Psychotherapy is a framework that attempts to be an answer to these varied questions and challenges that present themselves to us. Psychotherapy can be the big tent, the space where all these different roles, problems, needs, wants and desires reach awareness, exploration, discussion, insight, and resolution. People often view psychotherapy as applicable only to others and not to their own problems. We often experience ambivalence about psychotherapy, with one part our self moving towards getting help, while another part wanting to avoid it at the same time. There are too many preconceived notions and stigmatizing ideas about psychotherapy in the media and culture around us to list here. Needless to say, such notions and ideas hurt rather than help. As discussed above, psychotherapy remains an important framework for a wide range of life’s problems. The various styles and techniques of psychotherapy, such as psychodynamic therapy, CBT, Rogerian client-centered therapy, ACT, DBT, EFT, IFS, mindfulness-based therapies, and so on, address one or more of these complex problems. Experienced practitioners can integrate many different styles of psychotherapy to tailor the treatment to each individual for addressing their scope of problems. If someone has even a dim awareness that their problems would be helped by talking to someone, they should seek professional help for their own unique issues. Psychotherapy is a big tent, and in a skillful and meaningful way, it addresses the challenges of life at many levels. It helps us to live and work freely, it helps the show to go on.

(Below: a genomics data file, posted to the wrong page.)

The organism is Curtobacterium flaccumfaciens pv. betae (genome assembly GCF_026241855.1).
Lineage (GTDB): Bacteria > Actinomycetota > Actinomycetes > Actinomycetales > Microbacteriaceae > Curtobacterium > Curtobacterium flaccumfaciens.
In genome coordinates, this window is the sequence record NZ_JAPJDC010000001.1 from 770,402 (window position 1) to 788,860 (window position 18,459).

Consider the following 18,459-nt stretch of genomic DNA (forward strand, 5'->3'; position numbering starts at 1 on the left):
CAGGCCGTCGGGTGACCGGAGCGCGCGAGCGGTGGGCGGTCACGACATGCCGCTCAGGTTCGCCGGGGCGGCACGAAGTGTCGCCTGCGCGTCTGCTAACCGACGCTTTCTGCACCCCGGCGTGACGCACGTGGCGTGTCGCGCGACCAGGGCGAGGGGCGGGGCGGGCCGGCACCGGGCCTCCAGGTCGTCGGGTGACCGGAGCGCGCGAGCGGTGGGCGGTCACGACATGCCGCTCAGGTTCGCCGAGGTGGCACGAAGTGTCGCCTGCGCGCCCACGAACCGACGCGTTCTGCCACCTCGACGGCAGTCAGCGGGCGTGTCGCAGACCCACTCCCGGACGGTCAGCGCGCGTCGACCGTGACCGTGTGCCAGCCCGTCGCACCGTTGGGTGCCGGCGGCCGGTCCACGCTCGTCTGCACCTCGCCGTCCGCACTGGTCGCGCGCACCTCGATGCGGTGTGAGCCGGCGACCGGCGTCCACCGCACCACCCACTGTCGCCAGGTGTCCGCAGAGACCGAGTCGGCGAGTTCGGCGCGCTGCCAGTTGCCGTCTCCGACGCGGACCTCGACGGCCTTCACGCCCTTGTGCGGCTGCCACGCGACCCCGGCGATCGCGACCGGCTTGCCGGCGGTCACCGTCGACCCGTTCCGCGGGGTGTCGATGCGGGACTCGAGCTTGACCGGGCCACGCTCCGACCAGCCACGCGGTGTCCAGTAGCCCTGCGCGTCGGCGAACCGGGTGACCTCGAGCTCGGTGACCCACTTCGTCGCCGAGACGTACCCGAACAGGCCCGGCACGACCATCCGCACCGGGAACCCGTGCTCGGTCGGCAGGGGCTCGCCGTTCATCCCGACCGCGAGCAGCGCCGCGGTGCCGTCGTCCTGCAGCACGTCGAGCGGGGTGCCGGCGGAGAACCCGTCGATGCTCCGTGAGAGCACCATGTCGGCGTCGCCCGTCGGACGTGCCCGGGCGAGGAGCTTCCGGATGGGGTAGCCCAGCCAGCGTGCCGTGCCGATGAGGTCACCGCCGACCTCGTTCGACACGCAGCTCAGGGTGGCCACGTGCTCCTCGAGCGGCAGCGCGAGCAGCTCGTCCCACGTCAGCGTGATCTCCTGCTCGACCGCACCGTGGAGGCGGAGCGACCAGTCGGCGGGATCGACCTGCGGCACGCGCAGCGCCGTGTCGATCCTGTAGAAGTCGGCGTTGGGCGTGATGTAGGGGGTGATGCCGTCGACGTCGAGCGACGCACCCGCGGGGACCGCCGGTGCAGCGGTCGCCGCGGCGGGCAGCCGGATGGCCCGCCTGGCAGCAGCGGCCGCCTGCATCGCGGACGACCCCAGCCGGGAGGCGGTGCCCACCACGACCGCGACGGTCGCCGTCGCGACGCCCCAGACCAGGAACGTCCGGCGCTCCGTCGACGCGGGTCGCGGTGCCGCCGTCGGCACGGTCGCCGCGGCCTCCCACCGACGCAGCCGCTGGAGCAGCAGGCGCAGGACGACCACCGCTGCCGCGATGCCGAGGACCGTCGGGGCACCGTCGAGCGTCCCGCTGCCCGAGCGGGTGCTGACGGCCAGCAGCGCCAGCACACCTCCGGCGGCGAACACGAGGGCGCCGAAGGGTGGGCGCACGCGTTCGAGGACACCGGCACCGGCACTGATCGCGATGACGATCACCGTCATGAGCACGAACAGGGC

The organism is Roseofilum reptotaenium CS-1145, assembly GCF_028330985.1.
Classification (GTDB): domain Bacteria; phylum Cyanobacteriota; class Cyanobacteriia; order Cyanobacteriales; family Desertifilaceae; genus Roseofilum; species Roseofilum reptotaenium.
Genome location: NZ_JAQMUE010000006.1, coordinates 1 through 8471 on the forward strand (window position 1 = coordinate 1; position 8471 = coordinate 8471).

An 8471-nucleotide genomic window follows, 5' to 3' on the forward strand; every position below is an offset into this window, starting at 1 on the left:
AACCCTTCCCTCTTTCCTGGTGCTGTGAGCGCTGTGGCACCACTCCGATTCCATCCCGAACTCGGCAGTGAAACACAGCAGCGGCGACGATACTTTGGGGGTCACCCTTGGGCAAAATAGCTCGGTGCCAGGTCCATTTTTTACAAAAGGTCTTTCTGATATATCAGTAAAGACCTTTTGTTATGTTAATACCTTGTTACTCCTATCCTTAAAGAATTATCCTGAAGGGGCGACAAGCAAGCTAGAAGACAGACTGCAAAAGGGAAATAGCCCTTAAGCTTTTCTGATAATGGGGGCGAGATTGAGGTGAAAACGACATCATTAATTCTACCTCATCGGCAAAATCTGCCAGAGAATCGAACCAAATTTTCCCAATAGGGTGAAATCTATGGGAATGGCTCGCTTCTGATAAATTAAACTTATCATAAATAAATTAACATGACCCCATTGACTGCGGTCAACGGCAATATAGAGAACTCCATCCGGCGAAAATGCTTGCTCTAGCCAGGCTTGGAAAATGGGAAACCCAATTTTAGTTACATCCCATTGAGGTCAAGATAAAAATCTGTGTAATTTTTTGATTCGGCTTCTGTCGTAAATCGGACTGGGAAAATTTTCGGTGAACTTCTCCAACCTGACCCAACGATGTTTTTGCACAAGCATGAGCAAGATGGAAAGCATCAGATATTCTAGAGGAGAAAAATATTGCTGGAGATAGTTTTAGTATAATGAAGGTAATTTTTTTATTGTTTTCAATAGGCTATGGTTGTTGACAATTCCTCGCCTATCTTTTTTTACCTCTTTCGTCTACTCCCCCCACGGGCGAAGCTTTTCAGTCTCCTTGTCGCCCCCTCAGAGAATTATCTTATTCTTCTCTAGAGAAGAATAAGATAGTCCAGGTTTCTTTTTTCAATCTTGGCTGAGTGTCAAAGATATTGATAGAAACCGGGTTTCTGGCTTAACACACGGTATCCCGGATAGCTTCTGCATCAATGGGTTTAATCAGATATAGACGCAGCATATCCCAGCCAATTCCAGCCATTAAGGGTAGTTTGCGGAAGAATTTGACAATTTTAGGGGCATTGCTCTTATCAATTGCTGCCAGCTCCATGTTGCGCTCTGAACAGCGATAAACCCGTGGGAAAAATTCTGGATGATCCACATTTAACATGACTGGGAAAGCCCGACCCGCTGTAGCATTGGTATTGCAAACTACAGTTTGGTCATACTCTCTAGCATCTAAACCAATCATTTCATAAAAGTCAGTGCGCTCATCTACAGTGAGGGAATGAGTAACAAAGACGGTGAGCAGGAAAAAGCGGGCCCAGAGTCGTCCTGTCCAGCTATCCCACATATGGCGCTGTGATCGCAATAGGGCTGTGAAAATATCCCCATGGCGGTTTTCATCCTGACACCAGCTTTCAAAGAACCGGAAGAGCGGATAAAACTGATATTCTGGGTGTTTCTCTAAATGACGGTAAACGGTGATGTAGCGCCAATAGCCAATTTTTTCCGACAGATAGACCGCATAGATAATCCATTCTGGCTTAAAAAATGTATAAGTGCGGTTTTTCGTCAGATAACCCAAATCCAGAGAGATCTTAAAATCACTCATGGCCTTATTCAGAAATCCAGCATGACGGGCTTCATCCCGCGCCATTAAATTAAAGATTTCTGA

Dr. Ashwin Mehra, C.Psych. is a psychologist at the Centre for Interpersonal Relationships (CFIR). He provides psychological assessment and treatment services to children, adolescents, adults, couples and families, and supports them to understand and overcome a wide range of difficulties related to anxiety and mood disorders, traumatic experiences, substance use and addictions, and interpersonal difficulties.